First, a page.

What's The Best Advice for Turning Pro as a Photographer?

What's The Best Advice for Turning Pro as a Photographer?

We've all needed help on the path to becoming photographers. Did some great advice help get you there? Advice may help you out of a bind or may help you to understand something you can't quite get the hang of. Of course, advice may also lead you down the wrong road. So, once you receive advice, you have to determine the value of the guidance. Is it good or bad advice? I asked a few photography colleagues to share the best advice they've received on turning pro. I'd love to hear about good advice you've been given, or good advice you'd like to share on turning pro. 

Advice can be extremely valuable. To paraphrase David Bailey, knowledge is power, so keep learning, keep collecting advice. On the flip side, Sophocles is reported to have noted that the greatest enemy is bad advice. So, how do you distinguish good advice from bad advice? Perhaps we channel Bailey a little more than Sophocles, collect advice, and then determine how to leverage it. After all, Sophocles wasn't nearly as good a photographer as Bailey. 

Don't forget, though, as Mary Schmich wrote in her now famous article, Advice, like youth, probably just wasted on the young: "Be careful whose advice you buy into... Advice is a form of nostalgia: dispensing it is a way of fishing the past from the disposal, wiping it off, painting over the ugly parts, and recycling it for more than it’s worth."

Ajani Charles: Don't Procrastinate (and Get To Work)

Canon ambassador and storyteller Ajani Charles attributes the best advice he's received to emperor philosopher Marcus Aurelius: 

Think of your many years of procrastination; how the gods have repeatedly granted you further periods of grace, of which you have taken no advantage. It is time now to realize the nature of the universe to which you belong and of that controlling power... that your time has a limit set to it. Use it, then, to advance your enlightenment, or it will be gone and never in your power again.

To paraphrase Aurelius, make hay while the sun shines. Get to work. Get on with it. Don't delay. Charles is a strong proponent of mental health in our industry and would likely be the first to quote another famous statesman inventor philosopher, Benjamin Franklin:

It is the idle man who is the miserable man.

Basically, get to work. 

Mike Gere: Bleed Your Art (and Get To Work)

Somewhat related, but perhaps a tad more extreme (you'd have to know him personally to really get the joke), wildlife and night sky photographer Mike Gere, of Jasper Photo Tours and Frontiers North Adventures (where we work together as photography and interpretive guides), passed me on to Charles Bukowski to explain the best advice he's ever received: 

If you're going to try, go all the way, otherwise don't even start. 

This could mean losing everything, but you have to be devoted. 

Continuing to quote Bukowski:

...if it doesn't come bursting out of you in spite of everything, don't do it. unless it comes unasked out of your heart and your mind and your mouth and your gut, don't do it.

Make sure that photography is something you want. It's a tough road and doesn't likely lead to riches.

This particular approach also reminds me of artist Chuck Close's advice:

Inspiration is for amateurs. The rest of us just show up and get to work. If you wait around for the clouds to part and a bolt of lightening to strike you in the brain, you are not going to make an awful lot of work.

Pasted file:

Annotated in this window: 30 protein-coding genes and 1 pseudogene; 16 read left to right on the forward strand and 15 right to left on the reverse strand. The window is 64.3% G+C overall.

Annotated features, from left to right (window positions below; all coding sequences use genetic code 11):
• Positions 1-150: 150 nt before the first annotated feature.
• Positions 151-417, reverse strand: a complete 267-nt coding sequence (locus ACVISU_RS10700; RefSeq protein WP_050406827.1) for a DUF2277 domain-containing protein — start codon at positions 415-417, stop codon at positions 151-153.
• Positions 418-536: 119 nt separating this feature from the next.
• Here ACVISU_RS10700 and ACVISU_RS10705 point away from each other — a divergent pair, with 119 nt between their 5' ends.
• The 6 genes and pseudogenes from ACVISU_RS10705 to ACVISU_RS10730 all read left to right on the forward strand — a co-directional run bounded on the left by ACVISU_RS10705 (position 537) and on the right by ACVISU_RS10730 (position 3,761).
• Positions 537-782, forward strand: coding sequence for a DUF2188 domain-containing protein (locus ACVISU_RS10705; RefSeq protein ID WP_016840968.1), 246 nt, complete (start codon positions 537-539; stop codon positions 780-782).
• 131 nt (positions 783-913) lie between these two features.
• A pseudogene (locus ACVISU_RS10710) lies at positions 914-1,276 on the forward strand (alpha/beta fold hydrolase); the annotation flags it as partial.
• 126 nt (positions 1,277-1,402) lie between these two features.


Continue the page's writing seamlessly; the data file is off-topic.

I see a bit of a theme developing here. 

Jeffrey Garriock: Photograph Stories and Create Empathy

Wildlife and adventure photographer and filmmaker Jeffrey Garriock, who I work with as a Photographer in Residence at G Adventures, explained that the best advice he ever received focused on story: think about storytelling every time you trip the shutter. From Garriock's perspective, most of us get caught up in either content, composition, or both. Of course, these aren't bad things to focus on at all, but storytelling is by far the most powerful tool you have to try and connect with someone. The more you can focus on using your photos to tell a story, the more effective your message is and the less accompaniment it needs. When Garriock teaches photography, he always teaches it in the context of storytelling. Garriock finds storytelling an incredibly powerful tool to help his students focus on why they're taking photos in a particular way.

This certainly resonates with me. My first three slides of my shipboard lectures in Antarctica include the word intention in all caps. Similarly, I ask my guests to think about what their story is, what their experiences are, not just to go about collecting a catalogue of images. 

Michelle Valberg: Never Stop Exploring

Internationally recognized photographer and Nikon ambassador Michelle Valberg attributes her continued success to a piece of advice she put into practice early in her career: promote exploration and a continued discovery of your own distinctive photographic style. For Valberg, art thrives on creativity and subjectivity, so, continuing to explore your self will help you continue to grow. A piece of advice that Valberg has never stopped implementing.

Michelle Valberg, of note, one of Canada's entries into the WPC 2024.

Ricardo Peralta: Pursue and Grow

The best piece of advice Ricard Peralta received was to pursue his dreams and work through his initial challenges. Encouraged by this advice, Peralta followed his instincts to become the successful professional photographer he is today. From Peralta's point of view, this early advice has ingrained an eagerness to improve his photography constantly.